• In Africa, the locals like to drink a beer made from a native fruit: bananas.

  • The Wat Pa Maha Chedi Kaew temple in Thailand was constructed with one million bottles of Heineken and one local beer.

  • Guinness is brewed and originated in Ireland, however, more Guinness beer is consumed in Nigeria than in Ireland, which is quite surprising!

  • Here's some political beer facts for you: In Argentina, political parties have their own brands of beer. What do you think the Democrats and Republicans would name their beers?

  • In 1963, beer maker Albert Heineken created a beer bottle that could be used as a brick to build sustainable housing in impoverished countries. The temple in Thailand makes sense now!

  • Want to drink a beer but get a bigger buzz? Generally speaking, darker and bitter beers tend to have higher alcohol content than other beers.

  • We've got your next vacation planned for you already. In Austria, you can swim in pools of beer. Talk about convenient if you want to drink a beer!

  • This is one of the more tragic beer facts we could share with you. On average, 162,719 pints of Guinness beer are wasted each year due to mustaches. We wish we could've saved it all!

  • In France, Germany, Austria, Spain, and the Netherlands, you can drink a beer while eating your Quarter Pounder as they serve beer in the McDonald's there.

  • Want to balance your beer instead of drinking it? You'll have to beat out Joan Evans, who is the only person on Earth who is capable of balancing 237 pints of beer on top of his head. We just want to drink a beer!

Have we gotten you thirsty yet? Stop on out to Shooters Wood Fire Grill for our full bar menu, including numerous beers. Happy Hour is from 4-6 p.m. and 9 p.m. — close daily. You can bring some of these beer facts with you to quiz our bartenders. Read More...

Five Epic Ways to Kick-off the Football Season

August 31, 2017
After a long summer of waiting for the thrilling sound of roaring crowds, an ice cold beer in your hand, and cheeseburgers fresh from the grill, football season is finally here. What better way to celebrate than learning about the five epic ways to kick-off the football season.

  1. Learn the schedule. When is your team playing? Is your favorite NFL team kicking off on Thursday, Sunday or Monday? Whether you're an alumni or a long-time fan, missing your college football team's game is not an option. Find out ahead of time which channel the game will be broadcasted on so you can have a legendary Saturday afternoon. Are you supporting a local team every Friday night? Plan a place where you can go celebrate a win after the big game.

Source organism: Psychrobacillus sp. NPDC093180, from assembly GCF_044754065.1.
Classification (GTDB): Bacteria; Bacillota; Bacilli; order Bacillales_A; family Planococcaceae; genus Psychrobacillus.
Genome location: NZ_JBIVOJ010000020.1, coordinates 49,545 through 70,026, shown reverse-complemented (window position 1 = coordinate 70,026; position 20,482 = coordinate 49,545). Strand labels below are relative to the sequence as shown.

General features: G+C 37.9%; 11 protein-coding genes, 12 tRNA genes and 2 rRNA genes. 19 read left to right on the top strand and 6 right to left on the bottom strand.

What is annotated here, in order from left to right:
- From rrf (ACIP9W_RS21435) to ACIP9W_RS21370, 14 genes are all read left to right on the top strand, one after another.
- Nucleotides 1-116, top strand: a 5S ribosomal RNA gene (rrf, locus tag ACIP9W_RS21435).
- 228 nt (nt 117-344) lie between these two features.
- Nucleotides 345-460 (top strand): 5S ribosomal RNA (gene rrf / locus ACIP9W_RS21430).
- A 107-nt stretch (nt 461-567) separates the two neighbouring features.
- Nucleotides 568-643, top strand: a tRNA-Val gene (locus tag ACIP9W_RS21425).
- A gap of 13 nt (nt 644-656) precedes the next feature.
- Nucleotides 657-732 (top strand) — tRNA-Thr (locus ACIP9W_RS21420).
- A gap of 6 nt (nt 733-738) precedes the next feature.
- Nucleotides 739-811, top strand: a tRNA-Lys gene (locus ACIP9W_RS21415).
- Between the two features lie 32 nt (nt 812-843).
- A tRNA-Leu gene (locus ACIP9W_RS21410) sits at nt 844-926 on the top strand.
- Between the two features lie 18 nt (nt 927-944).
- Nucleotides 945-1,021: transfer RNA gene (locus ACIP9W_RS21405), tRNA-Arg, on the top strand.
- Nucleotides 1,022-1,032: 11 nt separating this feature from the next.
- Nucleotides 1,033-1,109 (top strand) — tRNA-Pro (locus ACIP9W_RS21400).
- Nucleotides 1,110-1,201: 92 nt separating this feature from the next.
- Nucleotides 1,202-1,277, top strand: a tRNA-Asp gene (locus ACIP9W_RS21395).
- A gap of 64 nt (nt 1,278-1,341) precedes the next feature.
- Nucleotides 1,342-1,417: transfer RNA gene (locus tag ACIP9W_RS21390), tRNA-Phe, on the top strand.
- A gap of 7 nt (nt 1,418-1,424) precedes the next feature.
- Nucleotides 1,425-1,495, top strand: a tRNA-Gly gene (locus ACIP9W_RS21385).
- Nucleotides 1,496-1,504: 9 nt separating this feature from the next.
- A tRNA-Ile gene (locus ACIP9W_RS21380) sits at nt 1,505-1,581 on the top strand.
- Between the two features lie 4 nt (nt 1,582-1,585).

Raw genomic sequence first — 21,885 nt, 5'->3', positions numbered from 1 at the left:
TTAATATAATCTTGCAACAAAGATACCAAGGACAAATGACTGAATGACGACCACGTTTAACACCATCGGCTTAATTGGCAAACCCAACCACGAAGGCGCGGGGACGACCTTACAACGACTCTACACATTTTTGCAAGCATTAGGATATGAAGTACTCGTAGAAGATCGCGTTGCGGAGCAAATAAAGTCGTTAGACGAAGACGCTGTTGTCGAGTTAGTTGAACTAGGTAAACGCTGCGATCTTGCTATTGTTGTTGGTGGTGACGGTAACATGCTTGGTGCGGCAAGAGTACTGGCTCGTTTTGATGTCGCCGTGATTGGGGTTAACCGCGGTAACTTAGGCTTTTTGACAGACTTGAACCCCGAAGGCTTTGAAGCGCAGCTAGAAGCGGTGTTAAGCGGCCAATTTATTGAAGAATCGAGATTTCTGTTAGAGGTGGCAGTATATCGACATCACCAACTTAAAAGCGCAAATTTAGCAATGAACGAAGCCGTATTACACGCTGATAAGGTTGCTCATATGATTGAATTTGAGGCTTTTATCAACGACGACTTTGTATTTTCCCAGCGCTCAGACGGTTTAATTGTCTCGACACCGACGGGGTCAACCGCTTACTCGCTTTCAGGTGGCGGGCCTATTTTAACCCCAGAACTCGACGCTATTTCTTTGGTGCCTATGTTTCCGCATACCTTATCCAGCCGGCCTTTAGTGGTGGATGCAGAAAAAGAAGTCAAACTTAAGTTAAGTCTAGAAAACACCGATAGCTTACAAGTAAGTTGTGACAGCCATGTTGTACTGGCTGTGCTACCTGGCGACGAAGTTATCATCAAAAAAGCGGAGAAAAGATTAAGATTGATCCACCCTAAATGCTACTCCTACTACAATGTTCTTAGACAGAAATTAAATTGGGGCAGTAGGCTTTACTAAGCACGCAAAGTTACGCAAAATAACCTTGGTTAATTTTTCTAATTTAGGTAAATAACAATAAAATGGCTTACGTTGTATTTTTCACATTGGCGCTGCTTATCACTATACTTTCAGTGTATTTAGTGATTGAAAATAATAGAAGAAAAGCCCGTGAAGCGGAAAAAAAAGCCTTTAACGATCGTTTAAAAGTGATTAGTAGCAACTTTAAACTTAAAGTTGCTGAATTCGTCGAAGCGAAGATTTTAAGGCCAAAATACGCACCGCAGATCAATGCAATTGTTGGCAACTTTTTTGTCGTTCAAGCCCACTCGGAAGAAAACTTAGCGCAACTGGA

2. Wear the gear. The spirit of game day begins with the jersey, hat, socks, or even face paint that you decide to put on in the morning. Show that you are the ultimate fan by decking out head-to-toe in team gear. Whether it's orange and navy or yellow and red, let your fandom be known loud and proud come game day.

  3. Plan the food. What's your favorite football party food? If you are in the mood for something cheesy and salty, then super nachos is the snack for you. Does sweet and tangy sound like the perfect combination? Barbeque sauce will keep you satisfied as you watch your favorite team dominate the football field. Nothing can beat the classic hamburger, but consider jazzing it up a bit with some bacon, mushrooms, or even buffalo sauce. Get creative and give your football party food a wild twist!

  4. Decide your choice of beverage. There is no better way to enjoy a football game than with the cold adult beverage of your choice. If you enjoy a drink that packs a punch, much like your favorite team, then a cocktail may be the best choice for you. Settle the dispute of which beer tastes better — draft or craft — by buying your buddies an ice cold round. From a classic margarita to a glass of wine, sit back and relax while cheering on your team.

  5. Make Shooters your epic football headquarters. Choose Shooters Wood Fire Grill as your first-string option on game day. Enjoy a Sunday afternoon with your buddies watching your team, or come celebrate with the family after a night under the Friday night lights. At Shooters, let it be known who you are rooting for, and you may just meeting some fellow fans in the process. If you enjoy trying various options of football party food throughout the day and sharing with others — enjoy a sampler platter for only $13.99. If you're in the mood for nachos or wings — we've got you covered.

We've got specials for all of your game day needs. Enjoy some Monday Night Football with a $4 margarita in your hand, and stick around for our Late Night Special — buy one burger, get one free, which begins at 8 p.m. every night. Ready to buy a round for some friends? Come celebrate Thursday Night Football with our ½ tap beers from open to close. From celebrating a Friday night win with some burgers to a Sunday morning pregame with a $4 Bloody Mary — make Shooter's your place to watch football this season.

Learn more about our specials or drink menu

Fun Facts About French Fries

July 11, 2017
July 13th is National French Fry Day! Whether you like waffle fries, curly fries, sweat potato fries, or just the standard cut, we all like them. It's almost like an addiction. The salt, the crunch, and the flavor make it so hard not to order a side of the best French fries when eating out. Why go for a salad when you can have fries? They're almost as healthy.